Cultural Monuments of Tibet Michael Henss, Prestel; Box edition (November 12, 2014) A Review
From the 17th century to the beginning of the 20th, young educated Englishmen of means went on what was called the “Grand Tour” of continental Europe to expose themselves to the cultural legacy of Italy, France, Austria and even ancient Greece, and view the great works of art and architecture of the renaissance, and also of classical antiquity.
In old Tibet, many of the inhabitants of Kham and Amdo would also make a once-in-a-lifetime tour of the great religious and cultural centers of Lhasa, Ü (Central Tibet) and Tsang (South-Central Tibet). Resource and energy permitting, the pilgrims might travel further to Tö (Western Tibet), Mount Kailash and even further to Ngari (Far Western Tibet), Tsaprang the capital of the Guge kingdom and Thöling the seat of the second coming of Buddhism to Tibet.
It is important to bear in mind the nature of the ties that bound Khampas and Amdowas to Lhasa and Bhöd . This bond was not just to the Dalai Lama and the Gelukpa church, as some foreign writers have asserted. Even if a Khampa or Amdowa belonged to one of the other schools of Tibetan Buddhism: Kagyud, Nyingma, Sakya or even the pre-Buddhist Bön, his spiritual and cultural vision was still directed towards Bhöd, since the important institutions and centers, indeed even the origins of these belief systems, were located in Central Tibet.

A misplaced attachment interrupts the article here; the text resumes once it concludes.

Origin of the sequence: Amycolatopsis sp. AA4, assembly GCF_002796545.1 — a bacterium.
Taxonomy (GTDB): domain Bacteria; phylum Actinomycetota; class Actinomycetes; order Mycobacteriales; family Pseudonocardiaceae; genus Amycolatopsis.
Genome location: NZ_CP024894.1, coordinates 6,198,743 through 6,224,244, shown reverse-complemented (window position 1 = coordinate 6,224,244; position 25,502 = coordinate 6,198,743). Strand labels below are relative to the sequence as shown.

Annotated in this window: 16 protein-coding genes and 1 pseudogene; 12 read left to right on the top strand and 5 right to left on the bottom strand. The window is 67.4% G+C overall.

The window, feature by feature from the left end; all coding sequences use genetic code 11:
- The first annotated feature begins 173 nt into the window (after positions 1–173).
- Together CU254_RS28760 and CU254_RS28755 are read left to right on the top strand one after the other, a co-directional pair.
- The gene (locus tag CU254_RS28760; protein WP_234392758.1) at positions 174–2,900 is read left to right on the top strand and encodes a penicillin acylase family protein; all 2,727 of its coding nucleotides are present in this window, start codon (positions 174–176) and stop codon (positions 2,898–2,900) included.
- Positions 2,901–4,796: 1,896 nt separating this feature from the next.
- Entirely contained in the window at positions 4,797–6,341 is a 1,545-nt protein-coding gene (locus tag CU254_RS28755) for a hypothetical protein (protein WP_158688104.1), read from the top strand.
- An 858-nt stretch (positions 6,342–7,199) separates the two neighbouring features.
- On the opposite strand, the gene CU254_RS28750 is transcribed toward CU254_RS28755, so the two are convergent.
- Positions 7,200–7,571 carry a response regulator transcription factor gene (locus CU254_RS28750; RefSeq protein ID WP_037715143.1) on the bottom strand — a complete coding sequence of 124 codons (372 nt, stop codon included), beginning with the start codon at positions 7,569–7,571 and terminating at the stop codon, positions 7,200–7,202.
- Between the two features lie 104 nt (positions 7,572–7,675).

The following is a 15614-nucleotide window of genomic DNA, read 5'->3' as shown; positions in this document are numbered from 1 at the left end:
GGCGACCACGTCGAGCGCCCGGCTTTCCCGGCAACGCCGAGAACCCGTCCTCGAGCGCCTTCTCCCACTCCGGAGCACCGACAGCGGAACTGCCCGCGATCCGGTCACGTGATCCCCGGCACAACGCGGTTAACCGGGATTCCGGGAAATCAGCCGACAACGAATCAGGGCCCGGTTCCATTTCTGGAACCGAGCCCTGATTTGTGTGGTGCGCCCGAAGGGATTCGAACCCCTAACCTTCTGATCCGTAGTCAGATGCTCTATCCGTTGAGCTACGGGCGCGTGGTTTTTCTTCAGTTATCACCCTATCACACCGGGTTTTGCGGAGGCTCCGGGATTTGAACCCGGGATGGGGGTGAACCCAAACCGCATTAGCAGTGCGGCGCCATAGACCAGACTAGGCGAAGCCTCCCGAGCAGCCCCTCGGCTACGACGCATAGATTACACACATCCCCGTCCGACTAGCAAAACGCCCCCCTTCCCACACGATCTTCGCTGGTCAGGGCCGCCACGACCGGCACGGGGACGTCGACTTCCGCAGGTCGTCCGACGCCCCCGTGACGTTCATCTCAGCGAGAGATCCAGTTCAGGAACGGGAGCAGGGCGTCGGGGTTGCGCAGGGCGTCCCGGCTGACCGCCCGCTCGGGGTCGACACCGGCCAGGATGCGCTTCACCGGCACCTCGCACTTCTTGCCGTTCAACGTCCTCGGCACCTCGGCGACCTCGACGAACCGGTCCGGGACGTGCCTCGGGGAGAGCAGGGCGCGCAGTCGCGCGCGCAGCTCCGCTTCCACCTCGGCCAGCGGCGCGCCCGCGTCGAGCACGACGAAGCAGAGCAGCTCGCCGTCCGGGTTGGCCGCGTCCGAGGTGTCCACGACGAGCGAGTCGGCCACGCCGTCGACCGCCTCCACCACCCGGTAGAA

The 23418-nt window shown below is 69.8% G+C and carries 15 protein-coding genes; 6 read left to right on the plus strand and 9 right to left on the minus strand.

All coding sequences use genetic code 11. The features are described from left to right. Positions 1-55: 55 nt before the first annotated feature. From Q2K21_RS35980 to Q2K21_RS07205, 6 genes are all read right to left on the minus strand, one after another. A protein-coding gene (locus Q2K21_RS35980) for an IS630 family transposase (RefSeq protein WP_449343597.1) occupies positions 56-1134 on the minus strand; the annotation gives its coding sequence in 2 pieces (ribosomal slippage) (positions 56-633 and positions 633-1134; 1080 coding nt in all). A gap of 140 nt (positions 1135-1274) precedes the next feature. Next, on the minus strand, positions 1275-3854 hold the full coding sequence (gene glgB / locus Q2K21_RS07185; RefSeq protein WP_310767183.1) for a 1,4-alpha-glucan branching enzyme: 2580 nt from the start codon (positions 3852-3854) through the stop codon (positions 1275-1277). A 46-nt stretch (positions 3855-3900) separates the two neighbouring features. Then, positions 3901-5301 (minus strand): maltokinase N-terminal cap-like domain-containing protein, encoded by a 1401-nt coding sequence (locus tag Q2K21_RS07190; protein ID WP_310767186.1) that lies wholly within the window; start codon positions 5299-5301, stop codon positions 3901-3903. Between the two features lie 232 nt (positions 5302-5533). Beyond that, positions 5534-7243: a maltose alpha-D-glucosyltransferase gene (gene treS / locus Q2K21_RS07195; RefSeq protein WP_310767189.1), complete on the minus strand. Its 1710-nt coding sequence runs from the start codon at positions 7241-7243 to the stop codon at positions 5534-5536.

Of course the tour primarily served a religious purpose but it definitely had artistic, cultural and even historical meaning for the pilgrim. I once interviewed a Khampa from Nyarong, Aten Dogyaltsang, who told me of a pilgrimage he had made in 1939 where beside the great spiritual centers of Samye, Mindroling, Tashi Lhunpo, Gyangtse Kumbum, Sakya, Tsurphu, Drigung, Densathil, Sangri-Khamar and so on, he also visited the great fortresses of Shigatse Dzong, Gyangtse Dzong, Yambulhakar Castle and the tombs of the emperors at Chonggye.
Though Aten was a reasonably prosperous farmer he and his travel companions made the decision to beg for their food as far as was possible, in emulation of the Buddha’s great renunciation. The trip took Aten fourteen long months, and it was not only spiritually fulfilling but also an enormously enjoyable and an ultimately memorable experience.